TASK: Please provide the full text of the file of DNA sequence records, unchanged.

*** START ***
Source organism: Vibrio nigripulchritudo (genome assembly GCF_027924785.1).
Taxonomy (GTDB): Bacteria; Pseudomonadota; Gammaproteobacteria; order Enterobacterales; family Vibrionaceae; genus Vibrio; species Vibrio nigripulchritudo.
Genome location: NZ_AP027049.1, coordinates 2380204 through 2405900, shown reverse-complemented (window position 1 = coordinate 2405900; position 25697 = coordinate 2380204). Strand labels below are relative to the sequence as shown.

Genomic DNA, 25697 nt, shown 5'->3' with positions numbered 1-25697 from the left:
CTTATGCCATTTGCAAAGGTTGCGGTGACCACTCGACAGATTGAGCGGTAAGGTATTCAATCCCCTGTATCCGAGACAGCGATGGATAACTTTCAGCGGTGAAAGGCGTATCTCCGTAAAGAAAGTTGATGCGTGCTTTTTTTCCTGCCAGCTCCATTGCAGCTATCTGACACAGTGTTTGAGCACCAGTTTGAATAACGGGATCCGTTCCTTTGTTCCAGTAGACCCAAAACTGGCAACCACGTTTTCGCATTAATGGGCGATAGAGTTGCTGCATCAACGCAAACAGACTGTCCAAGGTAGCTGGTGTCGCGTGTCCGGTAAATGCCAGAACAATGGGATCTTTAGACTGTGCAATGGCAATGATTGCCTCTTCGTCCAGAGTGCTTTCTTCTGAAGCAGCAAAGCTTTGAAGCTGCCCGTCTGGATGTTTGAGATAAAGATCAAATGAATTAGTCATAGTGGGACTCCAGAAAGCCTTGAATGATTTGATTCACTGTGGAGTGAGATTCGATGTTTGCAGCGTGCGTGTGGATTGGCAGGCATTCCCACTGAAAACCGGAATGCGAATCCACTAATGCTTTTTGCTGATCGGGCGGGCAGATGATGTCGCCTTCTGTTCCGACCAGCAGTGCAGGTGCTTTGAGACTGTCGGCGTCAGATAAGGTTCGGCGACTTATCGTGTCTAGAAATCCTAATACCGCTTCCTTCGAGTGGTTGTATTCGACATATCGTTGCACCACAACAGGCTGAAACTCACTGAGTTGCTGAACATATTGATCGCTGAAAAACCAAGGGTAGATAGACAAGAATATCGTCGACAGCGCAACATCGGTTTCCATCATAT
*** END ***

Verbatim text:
Source organism: Vibrio nigripulchritudo (genome assembly GCF_027924785.1).
Taxonomy (GTDB): Bacteria; Pseudomonadota; Gammaproteobacteria; order Enterobacterales; family Vibrionaceae; genus Vibrio; species Vibrio nigripulchritudo.
Genome location: NZ_AP027049.1, coordinates 2380204 through 2405900, shown reverse-complemented (window position 1 = coordinate 2405900; position 25697 = coordinate 2380204). Strand labels below are relative to the sequence as shown.

Genomic DNA, 25697 nt, shown 5'->3' with positions numbered 1-25697 from the left:
CTTATGCCATTTGCAAAGGTTGCGGTGACCACTCGACAGATTGAGCGGTAAGGTATTCAATCCCCTGTATCCGAGACAGCGATGGATAACTTTCAGCGGTGAAAGGCGTATCTCCGTAAAGAAAGTTGATGCGTGCTTTTTTTCCTGCCAGCTCCATTGCAGCTATCTGACACAGTGTTTGAGCACCAGTTTGAATAACGGGATCCGTTCCTTTGTTCCAGTAGACCCAAAACTGGCAACCACGTTTTCGCATTAATGGGCGATAGAGTTGCTGCATCAACGCAAACAGACTGTCCAAGGTAGCTGGTGTCGCGTGTCCGGTAAATGCCAGAACAATGGGATCTTTAGACTGTGCAATGGCAATGATTGCCTCTTCGTCCAGAGTGCTTTCTTCTGAAGCAGCAAAGCTTTGAAGCTGCCCGTCTGGATGTTTGAGATAAAGATCAAATGAATTAGTCATAGTGGGACTCCAGAAAGCCTTGAATGATTTGATTCACTGTGGAGTGAGATTCGATGTTTGCAGCGTGCGTGTGGATTGGCAGGCATTCCCACTGAAAACCGGAATGCGAATCCACTAATGCTTTTTGCTGATCGGGCGGGCAGATGATGTCGCCTTCTGTTCCGACCAGCAGTGCAGGTGCTTTGAGACTGTCGGCGTCAGATAAGGTTCGGCGACTTATCGTGTCTAGAAATCCTAATACCGCTTCCTTCGAGTGGTTGTATTCGACATATCGTTGCACCACAACAGGCTGAAACTCACTGAGTTGCTGAACATATTGATCGCTGAAAAACCAAGGGTAGATAGACAAGAATATCGTCGACAGCGCAACATCGGTTTCCATCATAT